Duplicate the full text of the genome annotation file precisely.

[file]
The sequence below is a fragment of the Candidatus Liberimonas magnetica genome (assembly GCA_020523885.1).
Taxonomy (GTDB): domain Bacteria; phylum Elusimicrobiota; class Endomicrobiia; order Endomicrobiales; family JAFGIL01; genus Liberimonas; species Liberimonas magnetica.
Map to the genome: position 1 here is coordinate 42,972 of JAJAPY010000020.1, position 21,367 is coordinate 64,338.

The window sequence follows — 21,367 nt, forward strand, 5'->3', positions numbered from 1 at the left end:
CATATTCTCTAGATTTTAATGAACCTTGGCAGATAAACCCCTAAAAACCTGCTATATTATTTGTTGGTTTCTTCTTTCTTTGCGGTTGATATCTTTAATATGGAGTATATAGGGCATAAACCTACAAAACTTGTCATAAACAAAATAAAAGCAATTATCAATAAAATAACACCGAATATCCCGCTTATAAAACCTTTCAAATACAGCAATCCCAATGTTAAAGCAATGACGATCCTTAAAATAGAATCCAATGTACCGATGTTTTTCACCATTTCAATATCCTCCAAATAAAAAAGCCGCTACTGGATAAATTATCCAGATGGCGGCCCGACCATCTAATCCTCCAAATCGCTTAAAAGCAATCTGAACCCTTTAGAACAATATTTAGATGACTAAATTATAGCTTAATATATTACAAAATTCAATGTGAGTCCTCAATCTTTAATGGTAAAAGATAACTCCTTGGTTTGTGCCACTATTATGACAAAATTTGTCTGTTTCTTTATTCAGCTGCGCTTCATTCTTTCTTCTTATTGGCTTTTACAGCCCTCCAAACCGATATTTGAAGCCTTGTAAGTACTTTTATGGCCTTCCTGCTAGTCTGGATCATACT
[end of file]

The sequence below is a fragment of the Candidatus Liberimonas magnetica genome (assembly GCA_020523885.1).
Taxonomy (GTDB): domain Bacteria; phylum Elusimicrobiota; class Endomicrobiia; order Endomicrobiales; family JAFGIL01; genus Liberimonas; species Liberimonas magnetica.
Map to the genome: position 1 here is coordinate 42,972 of JAJAPY010000020.1, position 21,367 is coordinate 64,338.

The window sequence follows — 21,367 nt, forward strand, 5'->3', positions numbered from 1 at the left end:
CATATTCTCTAGATTTTAATGAACCTTGGCAGATAAACCCCTAAAAACCTGCTATATTATTTGTTGGTTTCTTCTTTCTTTGCGGTTGATATCTTTAATATGGAGTATATAGGGCATAAACCTACAAAACTTGTCATAAACAAAATAAAAGCAATTATCAATAAAATAACACCGAATATCCCGCTTATAAAACCTTTCAAATACAGCAATCCCAATGTTAAAGCAATGACGATCCTTAAAATAGAATCCAATGTACCGATGTTTTTCACCATTTCAATATCCTCCAAATAAAAAAGCCGCTACTGGATAAATTATCCAGATGGCGGCCCGACCATCTAATCCTCCAAATCGCTTAAAAGCAATCTGAACCCTTTAGAACAATATTTAGATGACTAAATTATAGCTTAATATATTACAAAATTCAATGTGAGTCCTCAATCTTTAATGGTAAAAGATAACTCCTTGGTTTGTGCCACTATTATGACAAAATTTGTCTGTTTCTTTATTCAGCTGCGCTTCATTCTTTCTTCTTATTGGCTTTTACAGCCCTCCAAACCGATATTTGAAGCCTTGTAAGTACTTTTATGGCCTTCCTGCTAGTCTGGATCATACT